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Americans To Toast Ben Franklin’s 300th Birthday With Poor Richard’s Ale
November 22, 2005
Philadelphia, PA
During January 2006, breweries all over America will honor Benjamin Franklin’s 300th birthday by serving a beer specially brewed for the occasion. Formulated to resemble a quaff that Franklin himself might have enjoyed and brewed in small batches by independent breweries nationwide, Poor Richard’s Ale offers the perfect beverage for toasting a man some call “The First American.”

“Franklin is widely quoted as saying: ‘Beer is proof that God loves us and wants us to be happy,’” said Ray Daniels, Director of Craft Beer Marketing for the Brewers Association. “So when the Benjamin Franklin Tercentenary asked us to help create a beer to celebrate this milestone we were happy to become involved.”

In October, the Association held a competition to identify a suitable recipe and then began enlisting brewers from across the country to brew batches of Poor Richard’s Ale. As a result, scores of breweries and other pubs will serve the celebratory beer in January. It will even be on tap at official birthday celebrations to be held in Philadelphia on January 17th. Consumers can find locations serving Poor Richard’s Ale by going to

The recipe for Poor Richard’s Ale was chosen by a panel of award-winning brewers and others with an eye toward history. It included two distinguishing ingredients: molasses and corn. Both were common in ale during colonial times and each would have helped to reduce the colonists’ dependence on imported British ingredients—a fact that would surely have pleased Franklin.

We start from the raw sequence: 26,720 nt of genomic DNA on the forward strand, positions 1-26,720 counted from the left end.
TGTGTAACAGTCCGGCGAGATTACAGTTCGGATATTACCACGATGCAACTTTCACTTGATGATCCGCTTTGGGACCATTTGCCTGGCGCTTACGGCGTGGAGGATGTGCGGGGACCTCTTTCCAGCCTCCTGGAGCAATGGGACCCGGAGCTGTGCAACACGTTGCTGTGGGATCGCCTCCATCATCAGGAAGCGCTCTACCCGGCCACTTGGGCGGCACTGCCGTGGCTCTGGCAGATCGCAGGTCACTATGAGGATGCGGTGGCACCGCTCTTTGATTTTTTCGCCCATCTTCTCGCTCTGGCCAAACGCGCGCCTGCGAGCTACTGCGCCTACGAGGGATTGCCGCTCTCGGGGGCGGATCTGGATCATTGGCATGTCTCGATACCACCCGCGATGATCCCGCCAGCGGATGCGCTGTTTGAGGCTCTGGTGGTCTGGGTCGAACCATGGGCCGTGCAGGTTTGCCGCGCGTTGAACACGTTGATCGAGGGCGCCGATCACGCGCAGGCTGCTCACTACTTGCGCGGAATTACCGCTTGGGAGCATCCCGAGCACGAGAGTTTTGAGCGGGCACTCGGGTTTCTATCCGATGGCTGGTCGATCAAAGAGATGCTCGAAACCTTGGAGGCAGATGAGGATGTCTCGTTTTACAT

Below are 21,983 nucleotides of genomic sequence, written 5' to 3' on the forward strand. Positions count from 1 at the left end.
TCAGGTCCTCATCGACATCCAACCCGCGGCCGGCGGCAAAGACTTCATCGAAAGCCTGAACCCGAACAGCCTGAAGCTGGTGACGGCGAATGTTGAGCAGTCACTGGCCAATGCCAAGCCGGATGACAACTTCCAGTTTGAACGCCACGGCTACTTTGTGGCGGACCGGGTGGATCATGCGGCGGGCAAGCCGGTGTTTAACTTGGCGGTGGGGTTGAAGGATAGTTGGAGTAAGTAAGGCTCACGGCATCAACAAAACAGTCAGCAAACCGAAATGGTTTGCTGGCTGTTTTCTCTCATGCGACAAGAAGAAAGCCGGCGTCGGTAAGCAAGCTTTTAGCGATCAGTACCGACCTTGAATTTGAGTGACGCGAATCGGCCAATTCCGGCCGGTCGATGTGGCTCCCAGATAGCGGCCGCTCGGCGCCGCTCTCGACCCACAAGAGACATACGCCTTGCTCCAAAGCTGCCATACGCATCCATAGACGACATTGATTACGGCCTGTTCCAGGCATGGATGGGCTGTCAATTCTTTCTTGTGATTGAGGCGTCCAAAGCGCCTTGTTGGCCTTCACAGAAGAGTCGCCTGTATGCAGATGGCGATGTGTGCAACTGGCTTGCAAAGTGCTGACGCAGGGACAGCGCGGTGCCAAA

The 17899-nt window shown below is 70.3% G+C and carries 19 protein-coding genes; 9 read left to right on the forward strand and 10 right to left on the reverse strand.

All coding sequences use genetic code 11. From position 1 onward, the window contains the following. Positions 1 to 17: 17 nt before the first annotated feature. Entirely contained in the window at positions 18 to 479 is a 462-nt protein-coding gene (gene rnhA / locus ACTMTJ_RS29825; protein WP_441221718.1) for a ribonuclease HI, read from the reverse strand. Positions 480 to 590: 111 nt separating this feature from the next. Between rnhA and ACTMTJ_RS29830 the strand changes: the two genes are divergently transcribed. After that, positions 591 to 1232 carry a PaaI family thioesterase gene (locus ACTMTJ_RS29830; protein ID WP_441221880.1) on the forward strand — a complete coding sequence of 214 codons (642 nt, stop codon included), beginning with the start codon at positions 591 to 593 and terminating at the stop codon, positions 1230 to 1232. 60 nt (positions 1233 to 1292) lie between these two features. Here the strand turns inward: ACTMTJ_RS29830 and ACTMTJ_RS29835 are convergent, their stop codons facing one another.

“The ingredients and flavor were chosen to create a beverage like one that Franklin himself might have enjoyed,” said Nicola Twilley, Director of Public Programming for the Benjamin Franklin Tercentenary and one of the recipe judges.

The recipe for Poor Richard’s Ale is uniquely American and decidedly colonial, but suited to production in modern craft breweries. As in Franklin’s time, most of the 1400 breweries in America today are independent businesses with a local clientele. During November and December, those brewers will be making their batches of Poor Richard’s Ale, to that it will be in peak condition in January. For full details on the recipe, see

“Since the first Europeans arrived in America, beer has been a cherished part of the national diet,” says Daniels. “Today’s vibrant American beer culture continues that tradition with a range of styles and flavors that reflect the diversity of our country today.”

The Benjamin Franklin Tercentenary is a private, non-profit alliance established to mark the three-hundred-year anniversary of Benjamin Franklin’s birth (1706-2006) with a celebration dedicated to educating the public about Franklin’s enduring legacy and inspiring renewed appreciation of the values he embodied. The Benjamin Franklin Tercentenary represents a consortium created in 2000 by the American Philosophical Society, The Franklin Institute, the Library Company of Philadelphia, the Philadelphia Museum of Art, and the University of Pennsylvania. The consortium is supported by a $4 million gift to the nation from The Pew Charitable Trusts. The Tercentenary’s projects will form the official national celebration for America’s first founding father to reach 300. For further information, see

Based in Boulder, Colo., U.S.A., the Brewers Association (BA) is a not-for-profit trade and educational association for craft brewers. The Brewers Association was established in 2005 by a merger of the Association of Brewers and the Brewers' Association of America. Visit the website: to learn more. The Brewers Association has an additional membership division of 9,000 homebrewers: American Homebrewers Association.

The association’s activities include events and publishing: World Beer Cup®; Great American Beer Festival®; NBWA/BREWERS Joint Legislative Conference, Craft Brewers Conference and BrewExpo America®; National Homebrewers Conference; National Homebrew Competition; American Beer Month (July); Zymurgy magazine; The New Brewer magazine; and books on beer and brewing.